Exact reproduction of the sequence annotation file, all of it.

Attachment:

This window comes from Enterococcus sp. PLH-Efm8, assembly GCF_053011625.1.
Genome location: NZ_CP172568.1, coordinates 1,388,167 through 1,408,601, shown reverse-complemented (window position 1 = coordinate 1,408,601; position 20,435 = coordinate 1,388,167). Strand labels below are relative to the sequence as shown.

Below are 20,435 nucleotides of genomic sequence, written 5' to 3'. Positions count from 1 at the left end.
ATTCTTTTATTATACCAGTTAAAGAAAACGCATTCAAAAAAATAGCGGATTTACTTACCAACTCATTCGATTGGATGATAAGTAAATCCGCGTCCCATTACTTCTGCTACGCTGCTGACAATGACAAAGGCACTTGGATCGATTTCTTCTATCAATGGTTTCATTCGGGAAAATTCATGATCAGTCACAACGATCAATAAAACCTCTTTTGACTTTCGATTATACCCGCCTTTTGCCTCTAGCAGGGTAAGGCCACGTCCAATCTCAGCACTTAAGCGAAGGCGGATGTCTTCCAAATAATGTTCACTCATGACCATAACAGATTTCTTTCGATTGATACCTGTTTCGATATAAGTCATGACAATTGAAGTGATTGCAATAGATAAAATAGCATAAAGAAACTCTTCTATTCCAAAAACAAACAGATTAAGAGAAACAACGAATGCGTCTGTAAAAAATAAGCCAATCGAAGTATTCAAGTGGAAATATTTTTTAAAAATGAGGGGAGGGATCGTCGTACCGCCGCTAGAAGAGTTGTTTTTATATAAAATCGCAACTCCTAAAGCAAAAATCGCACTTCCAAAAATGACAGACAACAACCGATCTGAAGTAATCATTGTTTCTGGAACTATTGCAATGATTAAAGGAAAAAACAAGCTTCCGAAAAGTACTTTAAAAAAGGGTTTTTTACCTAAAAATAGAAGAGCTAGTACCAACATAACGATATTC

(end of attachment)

This window comes from Enterococcus sp. PLH-Efm8, assembly GCF_053011625.1.
Genome location: NZ_CP172568.1, coordinates 1,388,167 through 1,408,601, shown reverse-complemented (window position 1 = coordinate 1,408,601; position 20,435 = coordinate 1,388,167). Strand labels below are relative to the sequence as shown.

Below are 20,435 nucleotides of genomic sequence, written 5' to 3'. Positions count from 1 at the left end.
ATTCTTTTATTATACCAGTTAAAGAAAACGCATTCAAAAAAATAGCGGATTTACTTACCAACTCATTCGATTGGATGATAAGTAAATCCGCGTCCCATTACTTCTGCTACGCTGCTGACAATGACAAAGGCACTTGGATCGATTTCTTCTATCAATGGTTTCATTCGGGAAAATTCATGATCAGTCACAACGATCAATAAAACCTCTTTTGACTTTCGATTATACCCGCCTTTTGCCTCTAGCAGGGTAAGGCCACGTCCAATCTCAGCACTTAAGCGAAGGCGGATGTCTTCCAAATAATGTTCACTCATGACCATAACAGATTTCTTTCGATTGATACCTGTTTCGATATAAGTCATGACAATTGAAGTGATTGCAATAGATAAAATAGCATAAAGAAACTCTTCTATTCCAAAAACAAACAGATTAAGAGAAACAACGAATGCGTCTGTAAAAAATAAGCCAATCGAAGTATTCAAGTGGAAATATTTTTTAAAAATGAGGGGAGGGATCGTCGTACCGCCGCTAGAAGAGTTGTTTTTATATAAAATCGCAACTCCTAAAGCAAAAATCGCACTTCCAAAAATGACAGACAACAACCGATCTGAAGTAATCATTGTTTCTGGAACTATTGCAATGATTAAAGGAAAAAACAAGCTTCCGAAAAGTACTTTAAAAAAGGGTTTTTTACCTAAAAATAGAAGAGCTAGTACCAACATAACGATATTC